The pilot candidate's incorrect action performance by pulling the throttle off early and the subsequent failure to maintain the descent rate, resulting in a hard landing.

Police: Dad busts peeper at Seattle-Tacoma International Airport (KSEA) bathroom • North Carolina man accused of taking photos of boy, 8, over bathroom stall

A traveler accused of snapping a picture of an 8-year-old boy using a Sea-Tac Airport bathroom has been charged with voyeurism.

King County prosecutors claim Joshua Gitlin was apprehended by the boy’s father on April 22 after the man saw Gitlin photograph his son using a cell phone. Gitlin, a 34-year-old from Ashville, North Carolina, was arrested at the scene.

According to charging papers, the boy was using the toilet when Gitlin stood on the neighboring commode and took a picture over the stall wall. The boy’s father spotted Gitlin do so and rushed to confront him, a Port of Seattle Police Department detective told the court.

“Are you taking pictures of my son?” the man demanded.

“No,” Gitlin replied, according to charging papers, though the other man told police he could see his son’s picture on Gitlin’s phone.

The other man slammed the stall closed after seizing Gitlin’s phone as others called for police, the detective continued. Officers arrived and arrested Gitlin, who declined to give a statement.

Police took custody of the phone as well as several electronic devices Gitlin was traveling with. An investigation appears to be ongoing.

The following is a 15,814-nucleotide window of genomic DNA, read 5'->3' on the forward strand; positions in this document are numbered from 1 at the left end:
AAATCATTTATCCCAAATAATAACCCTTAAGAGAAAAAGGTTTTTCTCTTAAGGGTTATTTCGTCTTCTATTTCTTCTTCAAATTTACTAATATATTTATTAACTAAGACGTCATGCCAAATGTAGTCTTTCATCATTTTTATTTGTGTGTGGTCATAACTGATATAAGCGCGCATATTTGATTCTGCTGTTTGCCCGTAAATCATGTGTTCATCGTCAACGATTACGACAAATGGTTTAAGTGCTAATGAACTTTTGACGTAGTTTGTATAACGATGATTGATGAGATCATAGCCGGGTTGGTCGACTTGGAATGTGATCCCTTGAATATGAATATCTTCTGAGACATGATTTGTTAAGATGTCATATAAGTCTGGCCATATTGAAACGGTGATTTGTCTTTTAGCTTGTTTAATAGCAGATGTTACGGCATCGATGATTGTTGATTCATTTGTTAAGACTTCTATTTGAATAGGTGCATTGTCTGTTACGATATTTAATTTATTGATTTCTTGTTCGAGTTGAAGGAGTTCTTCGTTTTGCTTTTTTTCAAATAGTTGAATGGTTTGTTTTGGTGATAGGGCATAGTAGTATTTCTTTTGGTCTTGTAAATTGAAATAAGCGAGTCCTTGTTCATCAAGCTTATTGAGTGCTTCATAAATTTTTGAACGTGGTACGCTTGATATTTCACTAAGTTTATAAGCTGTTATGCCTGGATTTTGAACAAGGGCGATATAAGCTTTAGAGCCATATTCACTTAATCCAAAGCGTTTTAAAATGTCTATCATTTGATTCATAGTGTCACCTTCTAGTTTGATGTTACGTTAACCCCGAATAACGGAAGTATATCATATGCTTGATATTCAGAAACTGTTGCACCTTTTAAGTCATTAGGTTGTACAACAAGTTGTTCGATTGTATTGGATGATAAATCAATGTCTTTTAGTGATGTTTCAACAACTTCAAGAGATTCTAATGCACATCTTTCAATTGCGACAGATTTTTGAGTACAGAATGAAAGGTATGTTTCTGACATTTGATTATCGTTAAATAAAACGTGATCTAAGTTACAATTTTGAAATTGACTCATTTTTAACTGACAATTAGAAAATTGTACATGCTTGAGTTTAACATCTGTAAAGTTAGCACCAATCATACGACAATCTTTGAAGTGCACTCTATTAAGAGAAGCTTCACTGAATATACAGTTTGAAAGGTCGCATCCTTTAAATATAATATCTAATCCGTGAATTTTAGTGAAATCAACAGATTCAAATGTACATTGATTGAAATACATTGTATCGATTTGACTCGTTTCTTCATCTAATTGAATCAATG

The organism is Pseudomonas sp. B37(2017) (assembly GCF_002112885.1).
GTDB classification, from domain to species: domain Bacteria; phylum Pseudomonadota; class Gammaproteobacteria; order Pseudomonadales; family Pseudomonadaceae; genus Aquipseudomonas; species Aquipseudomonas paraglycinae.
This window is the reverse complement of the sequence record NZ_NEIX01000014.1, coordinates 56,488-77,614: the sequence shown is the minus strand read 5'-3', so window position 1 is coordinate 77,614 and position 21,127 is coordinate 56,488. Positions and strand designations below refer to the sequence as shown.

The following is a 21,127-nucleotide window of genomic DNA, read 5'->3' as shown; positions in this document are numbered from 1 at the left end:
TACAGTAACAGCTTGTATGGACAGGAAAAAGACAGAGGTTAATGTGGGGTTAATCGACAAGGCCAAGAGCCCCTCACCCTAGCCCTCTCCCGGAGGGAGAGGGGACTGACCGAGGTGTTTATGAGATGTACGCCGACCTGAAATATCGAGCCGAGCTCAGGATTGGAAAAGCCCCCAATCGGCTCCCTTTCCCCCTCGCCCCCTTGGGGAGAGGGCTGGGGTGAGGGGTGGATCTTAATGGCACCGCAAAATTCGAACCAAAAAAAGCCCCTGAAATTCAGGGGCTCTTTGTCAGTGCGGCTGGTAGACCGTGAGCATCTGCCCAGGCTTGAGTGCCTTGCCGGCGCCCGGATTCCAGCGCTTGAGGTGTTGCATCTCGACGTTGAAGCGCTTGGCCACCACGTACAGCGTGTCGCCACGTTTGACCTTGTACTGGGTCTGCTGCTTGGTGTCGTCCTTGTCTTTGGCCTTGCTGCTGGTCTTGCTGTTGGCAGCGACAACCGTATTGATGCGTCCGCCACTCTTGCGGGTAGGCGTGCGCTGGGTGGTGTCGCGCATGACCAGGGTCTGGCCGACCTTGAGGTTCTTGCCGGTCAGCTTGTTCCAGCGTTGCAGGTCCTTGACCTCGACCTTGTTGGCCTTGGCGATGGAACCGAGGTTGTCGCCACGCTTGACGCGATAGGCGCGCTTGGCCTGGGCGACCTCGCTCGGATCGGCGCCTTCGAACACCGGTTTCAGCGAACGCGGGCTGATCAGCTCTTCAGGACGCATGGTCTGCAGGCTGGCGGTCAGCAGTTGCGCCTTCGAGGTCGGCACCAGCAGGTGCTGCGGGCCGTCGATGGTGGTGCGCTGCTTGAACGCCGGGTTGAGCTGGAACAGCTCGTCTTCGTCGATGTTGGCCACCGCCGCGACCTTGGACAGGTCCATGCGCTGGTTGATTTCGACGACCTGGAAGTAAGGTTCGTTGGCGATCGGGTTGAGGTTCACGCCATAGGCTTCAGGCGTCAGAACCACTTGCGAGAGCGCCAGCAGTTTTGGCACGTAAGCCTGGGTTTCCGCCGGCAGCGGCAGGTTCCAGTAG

Gitlin has been charged with voyeurism. He was initially jailed on $100,000 but was released Saturday after posting bond.

Original article can be found here:

Cessna R182 Skylane RG, N9851C: Incident occurred April 28, 2016 in Albuquerque, Bernalillo County, New Mexico


Date: 28-APR-16
Time: 17:45:00Z
Regis#: N9851C
Aircraft Make: CESSNA
Aircraft Model: 182
Event Type: Incident
Highest Injury: None
Damage: Minor
Activity: Personal
Flight Phase: LANDING (LDG)
Operation: 91
FAA Flight Standards District Office:  FAA Albuquerque FSDO-01
State: New Mexico


Aviat A-1C-180 Husky, N90ND: Incident occurred June 22, 2015 in Grants Pass, Josephine County, Oregon

Date: 22-JUN-15
Time: 20:15:00Z
Regis#: N90ND
Aircraft Make: AVIAT
Aircraft Model: A1
Event Type: Incident
Highest Injury: None
Damage: Minor
Activity: Personal
Flight Phase: LANDING (LDG)
Operation: 91
FAA Flight Standards District Office: FAA Portland FSDO-09
State: Oregon


Russellville Regional Airport (KRUE) fuel sales climb 27 percent

Russellville Regional Airport Manager Keith Frazier was happy to report to commissioners that February fuel sales were up 21.59 percent.

The Commission got even better news during its regular meeting Tuesday, when Frazier said aviation gas and jet fuel sales through March 2016 totaled 18,907 gallons, 26.95 percent better than the 14,893 sold in the first three months of 2015.

For the month, Jet fuel sales totaled 4,229 gallons in March, while aviation gas sales were 3,148 gallons for a total of 7,377.

That was better than the 5,410 sold in March 2015 and surpassed the 7,241 total gallons sold in February.

Frazier and Bob Chatman of Miller-Newell Engineers of Newport explained the grant for a taxiway extension project was still “in a holding pattern.” Chatman said the FAA had said there was a possibility they would want the airport bid the project in May, but the earliest he saw it taking place would be in early June.

Hard Rock Construction previously bid the project at a little over $250,000.

The funding priority for the airport at the present time is a new or renovated jet fuel truck. Commissioners discussed buying a brand new truck, estimated at $105,000, or buying a used truck and refurbishing the tank and fuel equipment.

Airport Liaison and Alderman Eric Westcott told the commission he was aware of a Texas truck dealer that bought several International diesel trucks, but now must sell them at a lower price since the business they were bought for went out of business. They then discussed a diesel truck versus a regular gas truck and some possible other options.